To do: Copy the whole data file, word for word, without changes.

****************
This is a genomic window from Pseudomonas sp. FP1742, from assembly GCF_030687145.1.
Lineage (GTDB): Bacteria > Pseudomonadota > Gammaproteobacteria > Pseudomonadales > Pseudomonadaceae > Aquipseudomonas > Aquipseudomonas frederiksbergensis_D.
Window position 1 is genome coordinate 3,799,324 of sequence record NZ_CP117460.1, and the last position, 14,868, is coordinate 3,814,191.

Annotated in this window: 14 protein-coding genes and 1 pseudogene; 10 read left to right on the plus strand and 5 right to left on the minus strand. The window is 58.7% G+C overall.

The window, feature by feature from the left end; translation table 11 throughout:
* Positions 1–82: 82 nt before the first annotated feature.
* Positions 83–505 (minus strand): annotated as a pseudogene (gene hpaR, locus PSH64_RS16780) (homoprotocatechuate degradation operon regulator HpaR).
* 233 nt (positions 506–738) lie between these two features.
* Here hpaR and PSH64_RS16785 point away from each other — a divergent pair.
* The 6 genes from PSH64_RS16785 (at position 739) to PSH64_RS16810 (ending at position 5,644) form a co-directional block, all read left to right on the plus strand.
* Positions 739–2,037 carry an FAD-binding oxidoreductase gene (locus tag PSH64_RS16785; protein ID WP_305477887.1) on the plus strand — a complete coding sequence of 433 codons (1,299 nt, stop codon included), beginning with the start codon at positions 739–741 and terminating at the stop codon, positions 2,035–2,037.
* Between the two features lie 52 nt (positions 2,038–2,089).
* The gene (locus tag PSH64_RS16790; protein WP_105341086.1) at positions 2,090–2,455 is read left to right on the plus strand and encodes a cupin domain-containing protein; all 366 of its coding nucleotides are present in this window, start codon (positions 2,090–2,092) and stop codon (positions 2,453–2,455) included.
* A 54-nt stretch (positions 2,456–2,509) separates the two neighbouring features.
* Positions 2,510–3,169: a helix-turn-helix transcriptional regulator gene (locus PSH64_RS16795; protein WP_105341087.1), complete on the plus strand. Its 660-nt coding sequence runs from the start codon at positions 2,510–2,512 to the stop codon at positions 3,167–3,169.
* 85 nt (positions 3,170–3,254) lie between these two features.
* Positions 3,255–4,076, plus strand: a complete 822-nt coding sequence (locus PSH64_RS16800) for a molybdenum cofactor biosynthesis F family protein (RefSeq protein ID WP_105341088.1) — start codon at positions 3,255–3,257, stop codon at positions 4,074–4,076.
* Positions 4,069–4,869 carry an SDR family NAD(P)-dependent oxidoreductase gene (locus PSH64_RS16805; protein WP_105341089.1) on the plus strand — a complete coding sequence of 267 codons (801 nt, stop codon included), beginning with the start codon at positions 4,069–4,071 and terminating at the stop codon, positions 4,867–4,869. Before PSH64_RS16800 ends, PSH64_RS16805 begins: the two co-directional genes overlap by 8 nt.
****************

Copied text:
This is a genomic window from Pseudomonas sp. FP1742, from assembly GCF_030687145.1.
Lineage (GTDB): Bacteria > Pseudomonadota > Gammaproteobacteria > Pseudomonadales > Pseudomonadaceae > Aquipseudomonas > Aquipseudomonas frederiksbergensis_D.
Window position 1 is genome coordinate 3,799,324 of sequence record NZ_CP117460.1, and the last position, 14,868, is coordinate 3,814,191.

Annotated in this window: 14 protein-coding genes and 1 pseudogene; 10 read left to right on the plus strand and 5 right to left on the minus strand. The window is 58.7% G+C overall.

The window, feature by feature from the left end; translation table 11 throughout:
* Positions 1–82: 82 nt before the first annotated feature.
* Positions 83–505 (minus strand): annotated as a pseudogene (gene hpaR, locus PSH64_RS16780) (homoprotocatechuate degradation operon regulator HpaR).
* 233 nt (positions 506–738) lie between these two features.
* Here hpaR and PSH64_RS16785 point away from each other — a divergent pair.
* The 6 genes from PSH64_RS16785 (at position 739) to PSH64_RS16810 (ending at position 5,644) form a co-directional block, all read left to right on the plus strand.
* Positions 739–2,037 carry an FAD-binding oxidoreductase gene (locus tag PSH64_RS16785; protein ID WP_305477887.1) on the plus strand — a complete coding sequence of 433 codons (1,299 nt, stop codon included), beginning with the start codon at positions 739–741 and terminating at the stop codon, positions 2,035–2,037.
* Between the two features lie 52 nt (positions 2,038–2,089).
* The gene (locus tag PSH64_RS16790; protein WP_105341086.1) at positions 2,090–2,455 is read left to right on the plus strand and encodes a cupin domain-containing protein; all 366 of its coding nucleotides are present in this window, start codon (positions 2,090–2,092) and stop codon (positions 2,453–2,455) included.
* A 54-nt stretch (positions 2,456–2,509) separates the two neighbouring features.
* Positions 2,510–3,169: a helix-turn-helix transcriptional regulator gene (locus PSH64_RS16795; protein WP_105341087.1), complete on the plus strand. Its 660-nt coding sequence runs from the start codon at positions 2,510–2,512 to the stop codon at positions 3,167–3,169.
* 85 nt (positions 3,170–3,254) lie between these two features.
* Positions 3,255–4,076, plus strand: a complete 822-nt coding sequence (locus PSH64_RS16800) for a molybdenum cofactor biosynthesis F family protein (RefSeq protein ID WP_105341088.1) — start codon at positions 3,255–3,257, stop codon at positions 4,074–4,076.
* Positions 4,069–4,869 carry an SDR family NAD(P)-dependent oxidoreductase gene (locus PSH64_RS16805; protein WP_105341089.1) on the plus strand — a complete coding sequence of 267 codons (801 nt, stop codon included), beginning with the start codon at positions 4,069–4,071 and terminating at the stop codon, positions 4,867–4,869. Before PSH64_RS16800 ends, PSH64_RS16805 begins: the two co-directional genes overlap by 8 nt.